New West Bromwich Albion manager Ismael and his Barnsley predecessor Gerhard Struber were largely unknown quantities when they arrived at Oakwell after stints in Austrian football.
Before them, Daniel Stendel's only senior management experience had been just under a year with Hannover 96. But the Reds recognised coaching skills largely shown at youth and feeder-club level and made great use of them.
Barnsley have been exceptional at targeting coaches who fit their high-tempo gegenpressing style and whilst many clubs zig-zag from one approach to another in search of a winning formula, it seems inconceivable Ismael's successor will not fit the same blueprint.
This year new post-Brexit rules have come into place which would have stopped all three getting work permits to manage in England, however.
They would also be a barrier to the likes of Marcel Rapp, who turned the job down before Ismael was offered it, Alexander Zorniger, interviewed then, Achim Beierlorzer and Markus Schopp as they have not worked for two consecutive years or three of the last five in one of the world's top leagues.
Clubs can argue for an exception but with the regulations relatively new, no one has yet done so successfully.
Oliver Glasner and Adi Hutter, two products of the highly-regarded Red Bull network Struber was (and now is again) part of, have just taken new jobs in Germany's Bundesliga, and former Huddersfield Town manager David Wagner joined Young Boys despite West Brom interest.
So who might come into their thinking?
Interviewed for the job the last two times it came up after steadying spells as caretaker manager, the 39-year-old instead worked under the men who beat him to it and will have learnt much from them.
Well thought-of within the club, Murray would be a continuity candidate at a club only changing coach reluctantly and the idea of him getting third time lucky cannot be discounted.
A free agent having resisted Granada's attempt to continue his hugely-successful three years there which started in division two but has since seen consecutive top-half La Liga finishes, a Copa del Rey semi-final and a Europa League quarter-final.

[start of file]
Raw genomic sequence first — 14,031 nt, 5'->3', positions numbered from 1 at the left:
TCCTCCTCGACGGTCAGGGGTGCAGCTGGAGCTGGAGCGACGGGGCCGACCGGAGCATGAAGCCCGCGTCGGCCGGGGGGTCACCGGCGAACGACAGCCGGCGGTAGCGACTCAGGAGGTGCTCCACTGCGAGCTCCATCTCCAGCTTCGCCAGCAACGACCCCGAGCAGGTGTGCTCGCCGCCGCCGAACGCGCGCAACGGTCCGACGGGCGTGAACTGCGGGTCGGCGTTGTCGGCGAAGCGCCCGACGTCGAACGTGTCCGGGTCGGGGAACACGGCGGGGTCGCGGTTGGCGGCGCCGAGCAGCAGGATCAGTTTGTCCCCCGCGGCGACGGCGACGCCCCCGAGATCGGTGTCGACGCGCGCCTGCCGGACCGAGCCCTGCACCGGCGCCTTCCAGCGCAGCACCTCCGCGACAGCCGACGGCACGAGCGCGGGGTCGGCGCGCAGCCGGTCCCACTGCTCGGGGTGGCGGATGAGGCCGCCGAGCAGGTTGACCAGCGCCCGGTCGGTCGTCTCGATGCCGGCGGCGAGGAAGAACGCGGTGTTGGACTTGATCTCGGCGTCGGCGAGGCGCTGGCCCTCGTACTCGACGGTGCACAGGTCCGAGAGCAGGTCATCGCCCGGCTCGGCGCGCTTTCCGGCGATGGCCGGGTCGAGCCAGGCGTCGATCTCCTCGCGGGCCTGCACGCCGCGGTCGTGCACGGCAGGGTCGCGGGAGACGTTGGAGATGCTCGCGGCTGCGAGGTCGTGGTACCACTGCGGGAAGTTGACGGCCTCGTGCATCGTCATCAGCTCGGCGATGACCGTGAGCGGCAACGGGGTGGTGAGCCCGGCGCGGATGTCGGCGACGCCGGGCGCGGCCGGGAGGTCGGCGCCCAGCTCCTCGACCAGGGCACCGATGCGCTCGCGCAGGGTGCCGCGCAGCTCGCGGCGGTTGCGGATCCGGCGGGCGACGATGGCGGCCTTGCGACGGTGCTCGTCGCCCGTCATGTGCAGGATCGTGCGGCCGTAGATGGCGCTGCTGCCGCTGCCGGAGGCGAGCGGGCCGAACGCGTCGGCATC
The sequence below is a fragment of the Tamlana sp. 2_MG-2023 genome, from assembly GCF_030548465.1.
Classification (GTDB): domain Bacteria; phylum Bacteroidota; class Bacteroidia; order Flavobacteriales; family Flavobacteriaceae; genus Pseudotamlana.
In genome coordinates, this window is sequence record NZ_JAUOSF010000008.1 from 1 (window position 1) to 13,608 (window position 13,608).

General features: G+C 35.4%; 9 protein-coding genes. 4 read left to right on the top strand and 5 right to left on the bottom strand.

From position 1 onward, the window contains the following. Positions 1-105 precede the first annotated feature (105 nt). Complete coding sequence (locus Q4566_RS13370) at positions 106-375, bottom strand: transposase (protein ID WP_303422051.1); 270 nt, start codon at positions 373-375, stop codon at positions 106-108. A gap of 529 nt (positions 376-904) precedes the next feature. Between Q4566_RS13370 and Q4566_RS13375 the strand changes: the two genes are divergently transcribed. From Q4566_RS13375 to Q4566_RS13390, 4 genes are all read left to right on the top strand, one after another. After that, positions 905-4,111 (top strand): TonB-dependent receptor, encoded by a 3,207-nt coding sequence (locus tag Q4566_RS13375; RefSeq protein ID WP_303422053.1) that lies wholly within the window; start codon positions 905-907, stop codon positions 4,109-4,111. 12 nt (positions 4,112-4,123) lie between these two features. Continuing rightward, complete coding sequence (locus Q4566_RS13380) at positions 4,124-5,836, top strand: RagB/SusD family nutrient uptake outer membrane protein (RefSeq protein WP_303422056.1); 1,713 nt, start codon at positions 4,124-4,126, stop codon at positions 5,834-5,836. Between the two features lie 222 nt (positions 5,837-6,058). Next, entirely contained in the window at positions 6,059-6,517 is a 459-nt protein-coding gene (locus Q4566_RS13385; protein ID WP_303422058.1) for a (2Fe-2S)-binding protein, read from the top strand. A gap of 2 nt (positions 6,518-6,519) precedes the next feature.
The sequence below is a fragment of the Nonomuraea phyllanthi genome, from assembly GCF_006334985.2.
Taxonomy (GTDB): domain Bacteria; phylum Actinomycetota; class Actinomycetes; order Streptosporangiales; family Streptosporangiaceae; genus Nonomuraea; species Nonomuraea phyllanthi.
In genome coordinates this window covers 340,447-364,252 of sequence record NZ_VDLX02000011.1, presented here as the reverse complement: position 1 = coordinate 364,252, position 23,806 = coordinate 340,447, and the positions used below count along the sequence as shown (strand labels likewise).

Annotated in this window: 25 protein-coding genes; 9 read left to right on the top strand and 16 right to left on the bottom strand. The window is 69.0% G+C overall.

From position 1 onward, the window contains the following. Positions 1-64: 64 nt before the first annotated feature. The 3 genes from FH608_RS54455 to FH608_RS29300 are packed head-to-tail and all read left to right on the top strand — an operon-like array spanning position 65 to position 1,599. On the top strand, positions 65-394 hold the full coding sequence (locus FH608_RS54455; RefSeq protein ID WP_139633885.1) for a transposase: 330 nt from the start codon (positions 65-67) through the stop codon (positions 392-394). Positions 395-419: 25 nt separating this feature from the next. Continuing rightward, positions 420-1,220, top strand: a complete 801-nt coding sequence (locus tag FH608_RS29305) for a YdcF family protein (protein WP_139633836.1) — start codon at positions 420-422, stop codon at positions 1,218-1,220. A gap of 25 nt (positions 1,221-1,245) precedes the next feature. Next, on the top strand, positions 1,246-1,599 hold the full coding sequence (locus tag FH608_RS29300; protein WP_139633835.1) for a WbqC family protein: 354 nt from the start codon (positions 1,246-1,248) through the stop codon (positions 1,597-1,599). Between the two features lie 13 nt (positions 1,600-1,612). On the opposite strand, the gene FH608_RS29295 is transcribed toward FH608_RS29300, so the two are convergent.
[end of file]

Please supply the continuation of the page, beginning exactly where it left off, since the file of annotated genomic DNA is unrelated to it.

Certainly good enough, the biggest issue might be that the secret is out on the 40-year-old Spaniard.
Mentioned before, Wolf would not tick the work permit boxes but has a CV which could be worth fighting for an exception.
Stuttgart and Hamburg were big German second division sides when he managed them, taking the former to promotion. He also has three youth-team titles at Borussia Dortmund.
The 39-year-old has since managed Genk in the Champions League, Germany's under-18s, and was Bayer Leverkusen's caretaker for the final two months of last season.
“He stands for the kind of football we want to play at Bayer 04: intense, attacking, aggressive, attractive and, of course, successful,” said Leverkusen sporting director Simon Rolfes.
Being made caretaker manager of Tottenham Hotspur before he turned 30 (he has since) highlighted the regard former Hull City midfielder Mason is held in, having also worked in the England youth set-ups since a fractured skull forced his premature retirement.
Quite where he stands at White Hart Lane, where approximately 237 other candidates appear to have been targeted for the vacant manager's job, is unclear but having had tasted senior management he may want more, especially if the new man at Spurs does not see him as an important part of the plans.
Even though he is a former Reds captain, Moore is an outside bet, having been overlooked for the post before. He not long ago joined relegation-threatened Sheffield Wednesday and made it clear as soon as they dropped into League One he wanted to bring them back up.
There are, though, serious problems behind the scenes at Hillsborough, where players are far too often not being paid in full and on time, bringing with it a transfer embargo, and if Moore were to decide the situation was that much worse than he thought, his style of football, Championship experience and links to the club would tick a lot of boxes.
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